Ninth Circuit holds there is no right to bear arms

Ninth Circuit holds there is no right to bear arms

The en banc Ninth Circuit last week held that the Second Amendment does not extend to open public firearm carriage. The new in Young v. State of Hawaii complements the Circuit’s en banc from five years earlier, Peruta v. San Diego , which held that concealed carry is outside the Second Amendment. According to the Ninth Circuit, carrying arms in public for defense is "not within the scope of the right protected by the Second Amendment." By statute, Hawaii has a restrictive "may issue" carry licensing system. If an applicant proves "sufficient" "urgency or need," then a police chief "may" issue a permit. In practice, Hawaii is "never issue." Carry permits are issued to security guards for use while on duty, and never to private citizens. George Mocsary (U. Wyoming Law) and I examine the decision in a new article, Errors of Omission: Words Missing from the Ninth Circuit’s Young v. State of Hawaii . We argue that when the Ninth Circuit’s sources are examined in detail, they support the conclusion opposite from the one reached by the court. While carrying defensive arms may be regulated, it may not be prohibited. Below are some arguments from the article. Supreme Court opinions Young avoids quoting the language from the Supreme Court’s District of Columbia v. Heller that is directly on point: Although we do not undertake an exhaustive historical analysis today of the full scope of the Second Amendment, nothing in our opinion should be taken to cast doubt on […]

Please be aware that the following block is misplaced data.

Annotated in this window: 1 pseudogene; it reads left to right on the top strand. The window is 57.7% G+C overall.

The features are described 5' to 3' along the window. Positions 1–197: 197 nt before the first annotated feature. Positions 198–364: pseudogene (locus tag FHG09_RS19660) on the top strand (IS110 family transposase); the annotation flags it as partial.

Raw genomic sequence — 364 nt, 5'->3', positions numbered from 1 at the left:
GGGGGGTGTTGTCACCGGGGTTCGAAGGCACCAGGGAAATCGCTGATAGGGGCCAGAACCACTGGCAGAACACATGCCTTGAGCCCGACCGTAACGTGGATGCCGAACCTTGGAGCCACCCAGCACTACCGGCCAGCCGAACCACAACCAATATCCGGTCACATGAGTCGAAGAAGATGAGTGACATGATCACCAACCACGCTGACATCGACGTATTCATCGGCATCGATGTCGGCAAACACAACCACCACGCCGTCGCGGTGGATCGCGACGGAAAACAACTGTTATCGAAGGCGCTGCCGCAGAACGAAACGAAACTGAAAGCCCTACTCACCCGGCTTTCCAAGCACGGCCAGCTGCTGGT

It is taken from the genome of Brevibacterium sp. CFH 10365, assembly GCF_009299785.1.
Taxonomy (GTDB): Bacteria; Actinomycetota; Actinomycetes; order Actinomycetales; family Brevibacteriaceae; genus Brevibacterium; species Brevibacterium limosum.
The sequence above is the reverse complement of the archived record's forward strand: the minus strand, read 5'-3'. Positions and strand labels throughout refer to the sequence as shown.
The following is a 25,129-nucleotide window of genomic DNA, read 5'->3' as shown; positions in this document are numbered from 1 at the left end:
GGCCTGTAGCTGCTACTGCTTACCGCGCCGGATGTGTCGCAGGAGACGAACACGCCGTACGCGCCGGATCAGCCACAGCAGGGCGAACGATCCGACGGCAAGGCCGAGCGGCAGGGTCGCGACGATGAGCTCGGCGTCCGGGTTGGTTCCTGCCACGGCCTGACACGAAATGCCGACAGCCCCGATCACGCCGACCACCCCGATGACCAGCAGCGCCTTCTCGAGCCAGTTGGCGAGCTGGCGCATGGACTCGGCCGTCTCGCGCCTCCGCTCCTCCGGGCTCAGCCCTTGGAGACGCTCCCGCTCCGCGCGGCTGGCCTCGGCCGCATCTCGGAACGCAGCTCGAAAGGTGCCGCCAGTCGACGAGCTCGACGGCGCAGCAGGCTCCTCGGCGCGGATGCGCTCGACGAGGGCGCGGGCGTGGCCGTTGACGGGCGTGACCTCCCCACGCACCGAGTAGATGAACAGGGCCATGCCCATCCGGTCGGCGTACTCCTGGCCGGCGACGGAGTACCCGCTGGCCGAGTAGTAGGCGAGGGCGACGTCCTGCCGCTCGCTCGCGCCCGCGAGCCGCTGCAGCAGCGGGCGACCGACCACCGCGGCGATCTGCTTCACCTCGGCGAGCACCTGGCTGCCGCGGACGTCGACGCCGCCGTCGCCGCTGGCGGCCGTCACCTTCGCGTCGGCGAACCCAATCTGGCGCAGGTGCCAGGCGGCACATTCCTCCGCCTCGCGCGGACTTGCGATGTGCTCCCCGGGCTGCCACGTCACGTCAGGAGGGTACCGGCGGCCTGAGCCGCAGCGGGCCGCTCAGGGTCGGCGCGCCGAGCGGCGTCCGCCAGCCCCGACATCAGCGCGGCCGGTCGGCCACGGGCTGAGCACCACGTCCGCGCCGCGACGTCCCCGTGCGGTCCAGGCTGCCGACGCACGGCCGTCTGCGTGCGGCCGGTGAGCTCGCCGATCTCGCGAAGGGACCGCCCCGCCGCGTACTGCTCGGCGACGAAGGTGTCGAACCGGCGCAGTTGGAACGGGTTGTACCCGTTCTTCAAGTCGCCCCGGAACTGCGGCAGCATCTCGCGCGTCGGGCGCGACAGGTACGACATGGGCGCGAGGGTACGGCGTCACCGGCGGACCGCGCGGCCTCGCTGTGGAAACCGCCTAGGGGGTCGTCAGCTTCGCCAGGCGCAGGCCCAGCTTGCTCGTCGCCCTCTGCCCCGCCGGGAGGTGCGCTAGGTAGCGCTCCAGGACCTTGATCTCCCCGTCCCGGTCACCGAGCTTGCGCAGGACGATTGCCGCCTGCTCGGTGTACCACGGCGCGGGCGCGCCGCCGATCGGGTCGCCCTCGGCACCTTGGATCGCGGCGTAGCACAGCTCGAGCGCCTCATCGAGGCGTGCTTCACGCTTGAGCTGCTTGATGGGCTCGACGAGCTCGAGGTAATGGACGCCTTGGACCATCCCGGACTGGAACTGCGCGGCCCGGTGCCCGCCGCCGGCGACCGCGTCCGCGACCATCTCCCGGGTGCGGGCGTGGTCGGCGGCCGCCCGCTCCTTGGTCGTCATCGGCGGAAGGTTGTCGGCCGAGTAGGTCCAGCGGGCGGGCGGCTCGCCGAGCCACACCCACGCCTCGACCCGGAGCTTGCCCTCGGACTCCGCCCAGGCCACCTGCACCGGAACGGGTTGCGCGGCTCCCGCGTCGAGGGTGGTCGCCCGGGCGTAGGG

Leave a Reply

This site uses Akismet to reduce spam. Learn how your comment data is processed.